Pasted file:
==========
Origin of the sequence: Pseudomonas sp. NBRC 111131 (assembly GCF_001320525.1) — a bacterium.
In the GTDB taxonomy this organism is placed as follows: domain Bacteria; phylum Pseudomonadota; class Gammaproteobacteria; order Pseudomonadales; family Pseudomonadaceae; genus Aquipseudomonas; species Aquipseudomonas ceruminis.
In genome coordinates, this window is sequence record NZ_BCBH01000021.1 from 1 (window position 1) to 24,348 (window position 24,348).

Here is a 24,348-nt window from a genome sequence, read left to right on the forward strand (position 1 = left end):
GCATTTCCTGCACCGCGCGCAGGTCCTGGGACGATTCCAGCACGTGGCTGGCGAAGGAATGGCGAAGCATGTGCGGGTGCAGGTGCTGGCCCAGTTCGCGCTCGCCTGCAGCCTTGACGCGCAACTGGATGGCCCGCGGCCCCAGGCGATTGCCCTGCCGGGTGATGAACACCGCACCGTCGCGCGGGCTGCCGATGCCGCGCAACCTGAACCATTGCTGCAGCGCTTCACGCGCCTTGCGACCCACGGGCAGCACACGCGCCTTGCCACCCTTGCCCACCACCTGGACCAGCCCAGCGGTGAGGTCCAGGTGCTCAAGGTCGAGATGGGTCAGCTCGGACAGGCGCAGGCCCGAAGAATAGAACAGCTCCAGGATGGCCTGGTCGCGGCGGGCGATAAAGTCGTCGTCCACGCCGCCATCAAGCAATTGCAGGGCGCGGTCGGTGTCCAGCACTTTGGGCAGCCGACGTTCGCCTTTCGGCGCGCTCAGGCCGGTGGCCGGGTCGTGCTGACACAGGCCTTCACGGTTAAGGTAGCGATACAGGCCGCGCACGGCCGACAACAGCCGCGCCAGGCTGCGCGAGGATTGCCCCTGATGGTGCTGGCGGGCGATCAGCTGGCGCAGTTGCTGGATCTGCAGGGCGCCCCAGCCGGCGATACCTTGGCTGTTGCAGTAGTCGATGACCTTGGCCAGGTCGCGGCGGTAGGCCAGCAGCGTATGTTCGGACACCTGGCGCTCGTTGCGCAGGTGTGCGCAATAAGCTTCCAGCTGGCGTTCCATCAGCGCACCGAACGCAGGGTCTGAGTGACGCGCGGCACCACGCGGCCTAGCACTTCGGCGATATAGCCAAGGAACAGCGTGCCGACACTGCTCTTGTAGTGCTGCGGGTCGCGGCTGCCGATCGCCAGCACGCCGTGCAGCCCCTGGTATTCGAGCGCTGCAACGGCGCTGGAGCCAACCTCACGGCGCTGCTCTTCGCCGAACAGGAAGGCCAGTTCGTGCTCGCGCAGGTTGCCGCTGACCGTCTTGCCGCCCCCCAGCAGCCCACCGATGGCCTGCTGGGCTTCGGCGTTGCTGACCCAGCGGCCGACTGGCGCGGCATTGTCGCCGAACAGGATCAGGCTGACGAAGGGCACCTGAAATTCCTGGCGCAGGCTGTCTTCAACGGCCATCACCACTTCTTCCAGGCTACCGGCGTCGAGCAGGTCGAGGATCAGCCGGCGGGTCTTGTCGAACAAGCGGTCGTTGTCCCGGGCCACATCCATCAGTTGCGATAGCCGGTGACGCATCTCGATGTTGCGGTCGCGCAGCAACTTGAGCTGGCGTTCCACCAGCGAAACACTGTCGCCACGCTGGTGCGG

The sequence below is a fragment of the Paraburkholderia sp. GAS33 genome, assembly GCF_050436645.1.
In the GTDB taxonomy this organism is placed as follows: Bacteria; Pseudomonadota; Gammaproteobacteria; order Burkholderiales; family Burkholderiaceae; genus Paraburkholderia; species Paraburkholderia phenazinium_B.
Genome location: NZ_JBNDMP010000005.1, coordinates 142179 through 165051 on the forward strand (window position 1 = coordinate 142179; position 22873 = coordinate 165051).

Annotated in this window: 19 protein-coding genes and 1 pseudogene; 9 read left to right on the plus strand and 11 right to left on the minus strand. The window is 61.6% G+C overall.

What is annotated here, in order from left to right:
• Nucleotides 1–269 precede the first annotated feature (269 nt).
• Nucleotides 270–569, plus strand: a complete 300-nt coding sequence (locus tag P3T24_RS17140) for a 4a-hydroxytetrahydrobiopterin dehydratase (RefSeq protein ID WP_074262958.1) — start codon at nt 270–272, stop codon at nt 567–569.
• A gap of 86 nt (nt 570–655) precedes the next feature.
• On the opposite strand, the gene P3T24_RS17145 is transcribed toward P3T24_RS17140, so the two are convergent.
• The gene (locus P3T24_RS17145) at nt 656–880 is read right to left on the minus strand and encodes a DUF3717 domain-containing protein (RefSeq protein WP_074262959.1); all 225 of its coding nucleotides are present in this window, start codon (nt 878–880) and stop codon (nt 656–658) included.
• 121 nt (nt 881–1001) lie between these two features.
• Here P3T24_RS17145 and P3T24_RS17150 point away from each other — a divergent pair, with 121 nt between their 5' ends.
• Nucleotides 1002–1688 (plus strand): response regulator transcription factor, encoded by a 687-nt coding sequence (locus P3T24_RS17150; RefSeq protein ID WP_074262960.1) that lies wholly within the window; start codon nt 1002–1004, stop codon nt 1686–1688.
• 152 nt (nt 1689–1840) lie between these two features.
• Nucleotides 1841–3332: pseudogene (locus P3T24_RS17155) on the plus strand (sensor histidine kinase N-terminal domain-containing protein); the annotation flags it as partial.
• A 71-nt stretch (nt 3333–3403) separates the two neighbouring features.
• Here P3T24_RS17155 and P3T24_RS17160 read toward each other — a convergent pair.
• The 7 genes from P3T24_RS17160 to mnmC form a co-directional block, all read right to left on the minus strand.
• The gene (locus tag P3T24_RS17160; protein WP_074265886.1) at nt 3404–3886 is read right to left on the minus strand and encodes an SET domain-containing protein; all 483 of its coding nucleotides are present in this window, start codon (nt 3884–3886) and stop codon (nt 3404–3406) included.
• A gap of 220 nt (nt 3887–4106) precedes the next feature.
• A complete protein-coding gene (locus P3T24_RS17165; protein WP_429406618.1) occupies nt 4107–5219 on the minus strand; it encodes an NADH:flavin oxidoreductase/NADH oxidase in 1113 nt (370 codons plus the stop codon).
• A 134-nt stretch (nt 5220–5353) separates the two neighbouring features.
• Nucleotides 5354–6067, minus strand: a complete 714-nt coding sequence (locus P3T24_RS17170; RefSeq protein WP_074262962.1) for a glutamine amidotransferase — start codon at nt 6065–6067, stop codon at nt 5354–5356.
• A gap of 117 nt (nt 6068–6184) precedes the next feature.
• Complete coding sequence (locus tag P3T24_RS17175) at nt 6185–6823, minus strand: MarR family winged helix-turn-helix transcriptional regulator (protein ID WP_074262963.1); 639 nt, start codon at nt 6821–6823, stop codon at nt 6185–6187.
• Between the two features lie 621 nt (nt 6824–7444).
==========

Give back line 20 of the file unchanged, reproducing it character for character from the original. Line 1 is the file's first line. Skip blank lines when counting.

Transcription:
• Nucleotides 1841–3332: pseudogene (locus P3T24_RS17155) on the plus strand (sensor histidine kinase N-terminal domain-containing protein); the annotation flags it as partial.